National Parks

The oldest and largest national parks in Sweden are to be found in Norrbotten. Eight of Sweden's twentynine national parks are located here. These are Abisko, Vadvetjåkka, Sarek, Stora Sjöfallet/Stuor Muorkke, Padjelanta/Badjelánnda, Muddus/Muttos, Haparanda skärgård and Pieljekaise. With the exception of Muddus and the Haparanda archipelago, the national parks in the province are in the mountain region. Together they cover over 6000 km², which means that the national parks in Norrbotten count for 95 percent of the area dedicated to national parks in Sweden.

Regulations

All national parks allow visitors admittance and basically people can move freely within the park. Common sense in dealing with nature is a good rule of thumb when visiting a national park. As is true anywhere, to litter is to commit a crime against the environmental code. Whoever visits a national park must be aware of the regulations for that specific park. These regulations explain what is and what is not allowed. Regulations vary somewhat from one park to another, but no park allows hunting. With a few exceptions, this is also true of fishing. Berries and mushrooms can be picked to eat in the park. In the mountain parks the Sami have certain special rights which relate to their reindeer husbandry. There are also rules regarding dogs in national parks.

Visit the Parks

The rapidly changing weather and the steep topography make visiting the mountain areas a challenge. The national parks are large wilderness areas as well, and haven't been adapted much for visitors.

People without much experience in the mountains can, nonetheless, visit parts of Abisko and Stora Sjöfallet/Stuor Muorkke. Throughout these national parks there are actually roads and even small tourist localities with mountain hotels inside the parks. These tourist facilities are good points of departure for day outings in the surrounding national park area. Marked hiking trails such as Kungsleden make hiking less difficult in Abisko and Stora Sjöfallet/Stuor Muorkke.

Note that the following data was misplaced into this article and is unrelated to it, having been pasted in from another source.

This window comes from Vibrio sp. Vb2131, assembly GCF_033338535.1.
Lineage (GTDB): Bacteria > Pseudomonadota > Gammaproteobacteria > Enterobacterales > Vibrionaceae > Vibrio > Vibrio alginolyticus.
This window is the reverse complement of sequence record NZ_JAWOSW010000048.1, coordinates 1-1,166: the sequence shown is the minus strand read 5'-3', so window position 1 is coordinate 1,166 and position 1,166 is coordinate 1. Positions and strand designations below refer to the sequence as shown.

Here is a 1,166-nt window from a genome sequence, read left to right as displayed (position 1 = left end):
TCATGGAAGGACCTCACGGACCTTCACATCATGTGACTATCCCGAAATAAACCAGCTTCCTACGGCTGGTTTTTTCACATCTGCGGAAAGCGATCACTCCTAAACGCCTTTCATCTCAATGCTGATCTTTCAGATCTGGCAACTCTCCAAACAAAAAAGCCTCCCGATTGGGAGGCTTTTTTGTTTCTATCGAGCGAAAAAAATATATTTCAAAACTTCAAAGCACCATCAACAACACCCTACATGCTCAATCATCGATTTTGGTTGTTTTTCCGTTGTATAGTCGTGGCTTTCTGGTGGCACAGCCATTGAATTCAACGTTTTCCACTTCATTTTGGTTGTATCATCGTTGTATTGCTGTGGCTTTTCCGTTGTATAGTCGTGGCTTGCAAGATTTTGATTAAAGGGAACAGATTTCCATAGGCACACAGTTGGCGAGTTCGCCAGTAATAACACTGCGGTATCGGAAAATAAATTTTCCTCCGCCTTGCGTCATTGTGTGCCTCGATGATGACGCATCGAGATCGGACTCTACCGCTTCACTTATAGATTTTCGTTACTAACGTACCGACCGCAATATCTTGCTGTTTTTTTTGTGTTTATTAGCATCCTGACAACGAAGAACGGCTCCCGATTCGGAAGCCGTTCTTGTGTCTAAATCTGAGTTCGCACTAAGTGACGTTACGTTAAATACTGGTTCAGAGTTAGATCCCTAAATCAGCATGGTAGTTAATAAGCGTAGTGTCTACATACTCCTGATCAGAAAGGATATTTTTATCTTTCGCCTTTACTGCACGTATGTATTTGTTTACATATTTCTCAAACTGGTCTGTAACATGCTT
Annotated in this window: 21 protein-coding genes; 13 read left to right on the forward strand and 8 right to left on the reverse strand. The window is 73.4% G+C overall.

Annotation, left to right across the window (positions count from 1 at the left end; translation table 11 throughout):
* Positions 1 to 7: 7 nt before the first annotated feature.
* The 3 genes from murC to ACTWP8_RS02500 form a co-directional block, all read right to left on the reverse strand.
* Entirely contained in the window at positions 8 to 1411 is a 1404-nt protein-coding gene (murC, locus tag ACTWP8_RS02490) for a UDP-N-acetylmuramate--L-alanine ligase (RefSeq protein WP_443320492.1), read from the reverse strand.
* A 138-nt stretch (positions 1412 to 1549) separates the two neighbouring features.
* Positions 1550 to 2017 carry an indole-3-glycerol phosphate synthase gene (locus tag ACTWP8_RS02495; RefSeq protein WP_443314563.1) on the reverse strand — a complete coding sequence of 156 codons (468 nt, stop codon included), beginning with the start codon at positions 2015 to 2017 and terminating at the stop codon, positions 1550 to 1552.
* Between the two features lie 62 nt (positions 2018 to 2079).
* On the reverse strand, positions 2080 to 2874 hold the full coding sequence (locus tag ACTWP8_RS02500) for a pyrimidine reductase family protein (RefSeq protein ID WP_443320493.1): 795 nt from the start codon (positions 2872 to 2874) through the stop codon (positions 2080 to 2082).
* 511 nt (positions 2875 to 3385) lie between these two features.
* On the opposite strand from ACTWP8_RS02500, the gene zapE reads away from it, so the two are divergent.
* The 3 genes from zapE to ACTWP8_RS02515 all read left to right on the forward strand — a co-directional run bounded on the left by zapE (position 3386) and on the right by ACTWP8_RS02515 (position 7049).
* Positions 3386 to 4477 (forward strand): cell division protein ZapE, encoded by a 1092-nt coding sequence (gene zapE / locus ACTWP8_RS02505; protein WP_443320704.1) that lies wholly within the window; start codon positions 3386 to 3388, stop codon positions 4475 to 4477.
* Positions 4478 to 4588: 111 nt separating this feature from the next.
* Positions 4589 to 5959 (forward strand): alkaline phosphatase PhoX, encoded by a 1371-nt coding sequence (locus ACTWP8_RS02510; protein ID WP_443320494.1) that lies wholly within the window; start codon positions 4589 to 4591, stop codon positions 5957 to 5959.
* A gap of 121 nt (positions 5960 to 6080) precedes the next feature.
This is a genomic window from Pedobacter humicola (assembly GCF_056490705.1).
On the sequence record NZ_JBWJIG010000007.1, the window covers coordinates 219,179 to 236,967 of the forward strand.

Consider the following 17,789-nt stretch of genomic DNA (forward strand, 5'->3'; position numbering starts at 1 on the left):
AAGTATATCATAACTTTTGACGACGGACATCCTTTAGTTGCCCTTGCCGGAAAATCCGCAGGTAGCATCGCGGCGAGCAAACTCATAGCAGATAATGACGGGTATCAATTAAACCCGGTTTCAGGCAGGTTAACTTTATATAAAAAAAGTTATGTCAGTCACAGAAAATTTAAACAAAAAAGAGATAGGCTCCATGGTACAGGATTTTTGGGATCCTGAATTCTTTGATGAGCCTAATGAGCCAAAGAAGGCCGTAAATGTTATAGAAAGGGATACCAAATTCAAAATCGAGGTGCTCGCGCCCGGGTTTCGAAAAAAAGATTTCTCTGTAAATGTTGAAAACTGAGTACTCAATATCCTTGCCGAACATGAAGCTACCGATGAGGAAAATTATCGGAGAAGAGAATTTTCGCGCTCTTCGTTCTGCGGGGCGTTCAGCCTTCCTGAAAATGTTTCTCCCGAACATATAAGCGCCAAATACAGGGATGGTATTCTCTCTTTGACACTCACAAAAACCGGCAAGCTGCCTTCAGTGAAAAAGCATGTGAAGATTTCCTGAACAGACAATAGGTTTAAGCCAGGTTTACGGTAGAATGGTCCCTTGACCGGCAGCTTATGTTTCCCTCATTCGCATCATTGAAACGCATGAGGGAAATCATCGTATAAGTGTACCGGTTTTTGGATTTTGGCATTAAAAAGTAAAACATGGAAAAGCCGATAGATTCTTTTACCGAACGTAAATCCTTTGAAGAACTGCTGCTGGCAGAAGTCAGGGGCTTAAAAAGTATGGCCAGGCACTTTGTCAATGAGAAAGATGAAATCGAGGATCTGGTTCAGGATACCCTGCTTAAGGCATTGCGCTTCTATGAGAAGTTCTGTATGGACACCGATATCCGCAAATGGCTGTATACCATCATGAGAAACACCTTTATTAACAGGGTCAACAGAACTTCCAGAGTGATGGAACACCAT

Likewise Muddus/Muttos can be reached easily for day excursions from connecting roads at the border of the park. In Muttos, if one wants to cover all the things worth seeing, it would be good to plan a hike of several days duration along the trail that has cabins in four different locations where one can spend the night.

The smaller mountains parks of Vadvetjåkka and Pieljekaise are farther away from the nearest road, and it will take at least two days to visit them.

The national park complex of Padjelanta/Badjelánnda, Sarek and the western part of Stora Sjöfallet/Stuor Muorkke is more demanding for the visitors than the other mountain parks.

Sarek and the adjacent part of Stuor Muorkke is a difficult area. It lacks trails and presents an almost impassable terrain, being subject to frequent rains and snow. This national park area should only be visited by people who are well-experienced mountain hikers.

The terrain in Badjelánnda is not as extreme as in Sarek but it is rainy even there. A hiking trail with cabins to spend the night makes it a more appropriate area for less experienced mountain hikers.

The Haparanda Skärgård national park consists of one large and some smaller islands. It is accessible only by boat.

For more information, please contact the tourist information in each region.

 

Laponia World Heritage

The national parks Sarek, Stora Sjöfallet/Stuor Muorkke, Padejlanta/Badjelánnda and Muddus/Muttos are part of the Unesco World Heritage Laponia. They are managed by a local organization called Laponiatjuottjudus. Website: www.laponia.nu